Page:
Self-defeatingly, it turns out.
On Tuesday, Trump lawyer Jay Sekulow said the Bolton account stemmed from “an unpublished manuscript” — that is, the book Bolton is writing about his time in the Trump administration, a draft copy of which the New York Times said contains the former national security adviser’s revelations. “Maybe some reporters have an idea of maybe what it says,” Sekulow declared, implying that Times journalists cannot be trusted to properly represent the manuscript’s contents. “If you want to call that evidence — I don’t know what you’d call that — I’d call it inadmissible,” he said. Impeachment, he concluded, “is not a game of leaks and unsourced manuscripts.”
Though certainly leaked, Bolton’s manuscript is not unsourced. Bolton was the senior administration official coordinating Trump’s foreign policy. He was literally in the room to witness last summer’s Ukraine maneuverings. Short of putting Trump on truth serum, Bolton’s words are about as authoritative an account as one could get.
Sekulow’s more comprehensible objection — that some mysterious, unpublished manuscript the Times says it has seen is not admissible evidence at an impeachment trial — is worse for the president. If the Times cannot be trusted or if a draft manuscript is insufficient evidence of presidential wrongdoing, senators can and should get their own live account from Bolton and question the former Trump aide by simply calling him to testify. He could at that time address the administration’s attempts to deny his story. There is only one reason to refuse to call Bolton: to avoid gathering relevant eyewitness evidence. In other words, Sekulow made Democrats’ case that senators should call Bolton before them to get his story in person.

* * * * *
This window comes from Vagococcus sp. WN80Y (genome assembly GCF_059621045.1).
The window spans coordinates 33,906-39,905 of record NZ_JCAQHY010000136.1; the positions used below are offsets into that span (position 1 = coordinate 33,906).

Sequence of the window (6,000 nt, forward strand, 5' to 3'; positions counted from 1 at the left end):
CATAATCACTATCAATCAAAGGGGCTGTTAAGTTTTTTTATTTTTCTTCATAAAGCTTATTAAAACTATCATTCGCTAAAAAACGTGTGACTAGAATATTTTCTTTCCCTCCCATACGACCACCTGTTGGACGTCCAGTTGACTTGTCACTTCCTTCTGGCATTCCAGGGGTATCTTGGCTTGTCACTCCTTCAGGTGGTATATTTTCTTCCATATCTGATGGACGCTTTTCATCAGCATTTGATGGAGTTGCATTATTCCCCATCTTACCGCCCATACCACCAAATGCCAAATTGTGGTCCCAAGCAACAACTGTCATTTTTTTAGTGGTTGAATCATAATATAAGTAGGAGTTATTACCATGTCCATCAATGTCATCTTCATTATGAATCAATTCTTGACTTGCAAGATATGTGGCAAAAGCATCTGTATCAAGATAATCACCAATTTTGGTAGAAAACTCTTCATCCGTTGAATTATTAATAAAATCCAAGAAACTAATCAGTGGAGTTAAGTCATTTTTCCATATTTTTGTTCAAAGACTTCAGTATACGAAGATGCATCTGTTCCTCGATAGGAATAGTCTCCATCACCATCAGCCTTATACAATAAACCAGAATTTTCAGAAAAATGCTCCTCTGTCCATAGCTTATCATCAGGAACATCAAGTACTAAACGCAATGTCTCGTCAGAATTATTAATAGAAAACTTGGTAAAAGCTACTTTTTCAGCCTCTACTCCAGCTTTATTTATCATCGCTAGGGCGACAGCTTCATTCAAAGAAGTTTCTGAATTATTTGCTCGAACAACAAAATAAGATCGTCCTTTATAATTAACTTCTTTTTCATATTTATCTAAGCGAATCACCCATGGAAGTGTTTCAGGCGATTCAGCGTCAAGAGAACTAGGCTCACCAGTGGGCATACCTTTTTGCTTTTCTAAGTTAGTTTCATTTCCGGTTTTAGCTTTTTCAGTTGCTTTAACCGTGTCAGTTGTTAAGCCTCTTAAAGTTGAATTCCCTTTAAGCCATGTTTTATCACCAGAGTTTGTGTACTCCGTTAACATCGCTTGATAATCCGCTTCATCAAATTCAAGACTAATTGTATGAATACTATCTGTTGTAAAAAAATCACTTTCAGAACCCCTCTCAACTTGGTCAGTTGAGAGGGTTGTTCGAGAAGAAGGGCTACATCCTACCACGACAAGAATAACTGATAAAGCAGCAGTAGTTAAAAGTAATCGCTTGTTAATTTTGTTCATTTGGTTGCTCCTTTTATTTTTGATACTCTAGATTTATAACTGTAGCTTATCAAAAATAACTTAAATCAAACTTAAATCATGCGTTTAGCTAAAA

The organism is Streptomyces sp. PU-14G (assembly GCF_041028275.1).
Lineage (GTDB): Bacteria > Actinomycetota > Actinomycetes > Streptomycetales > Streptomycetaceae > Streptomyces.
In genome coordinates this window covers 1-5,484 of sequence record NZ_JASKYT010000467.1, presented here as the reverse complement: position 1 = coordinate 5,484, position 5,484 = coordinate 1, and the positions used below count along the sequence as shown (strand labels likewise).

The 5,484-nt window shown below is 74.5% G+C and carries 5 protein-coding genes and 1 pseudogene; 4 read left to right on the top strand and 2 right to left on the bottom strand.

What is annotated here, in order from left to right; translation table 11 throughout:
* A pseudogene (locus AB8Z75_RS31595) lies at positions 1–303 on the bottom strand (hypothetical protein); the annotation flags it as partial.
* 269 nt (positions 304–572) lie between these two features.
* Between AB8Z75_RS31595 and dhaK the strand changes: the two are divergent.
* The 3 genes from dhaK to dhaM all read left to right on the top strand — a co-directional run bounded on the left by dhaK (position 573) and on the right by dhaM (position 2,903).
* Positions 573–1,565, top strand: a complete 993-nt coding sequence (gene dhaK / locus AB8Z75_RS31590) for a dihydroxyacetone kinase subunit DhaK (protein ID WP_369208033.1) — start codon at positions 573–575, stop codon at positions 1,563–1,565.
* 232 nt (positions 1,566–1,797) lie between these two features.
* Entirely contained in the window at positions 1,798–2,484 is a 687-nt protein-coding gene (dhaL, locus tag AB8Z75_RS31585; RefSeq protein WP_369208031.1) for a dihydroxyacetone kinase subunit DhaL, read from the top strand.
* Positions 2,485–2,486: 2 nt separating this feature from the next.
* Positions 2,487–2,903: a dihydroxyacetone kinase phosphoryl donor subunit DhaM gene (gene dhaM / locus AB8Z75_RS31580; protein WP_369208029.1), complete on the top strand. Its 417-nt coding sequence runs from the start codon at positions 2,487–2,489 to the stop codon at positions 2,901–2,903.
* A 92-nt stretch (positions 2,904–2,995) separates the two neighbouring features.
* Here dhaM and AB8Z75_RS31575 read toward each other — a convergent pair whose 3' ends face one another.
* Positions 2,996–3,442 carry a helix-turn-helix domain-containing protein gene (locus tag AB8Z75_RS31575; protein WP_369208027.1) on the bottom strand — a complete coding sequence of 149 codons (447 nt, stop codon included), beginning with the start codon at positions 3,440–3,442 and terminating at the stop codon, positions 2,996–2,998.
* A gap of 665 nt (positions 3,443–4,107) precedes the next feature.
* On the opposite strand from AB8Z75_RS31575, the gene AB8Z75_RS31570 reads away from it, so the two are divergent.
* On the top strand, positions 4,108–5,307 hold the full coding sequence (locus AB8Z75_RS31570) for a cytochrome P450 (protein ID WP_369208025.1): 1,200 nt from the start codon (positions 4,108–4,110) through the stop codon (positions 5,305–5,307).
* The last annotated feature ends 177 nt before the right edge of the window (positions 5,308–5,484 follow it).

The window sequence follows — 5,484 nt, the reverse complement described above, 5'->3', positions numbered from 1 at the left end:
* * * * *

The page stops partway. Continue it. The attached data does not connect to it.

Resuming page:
Perhaps anticipating that the Trump team could not sensibly rebut the Bolton allegations or prevent his testimony, Sekulow and his colleagues repeatedly argued on Tuesday that, even if the Bolton account is true, the president still should not be removed from office, because doing so would “lower the bar” for impeachment. In fact, Sekulow would place the bar so high that even extreme abuses of presidential power would go unchecked. The Bolton account bolsters the already strong case that Trump used the leverage of his office to pressure a foreign government to attack one of his political rivals. This may not technically be a crime. (Though one can make a case it is bribery, the Democrats have played down that claim.) But there is no doubt the president betrayed his oath, the nation to which he promised to serve and the Congress that entrusted him to aid Ukraine, an American ally at war, with funds lawmakers designated for the purpose.
Insisting that Congress should tolerate a president who uses his office to pressure a vulnerable foreign government to harass the president’s political rivals — this is a last-resort argument. But it is the only one the Trump team has left.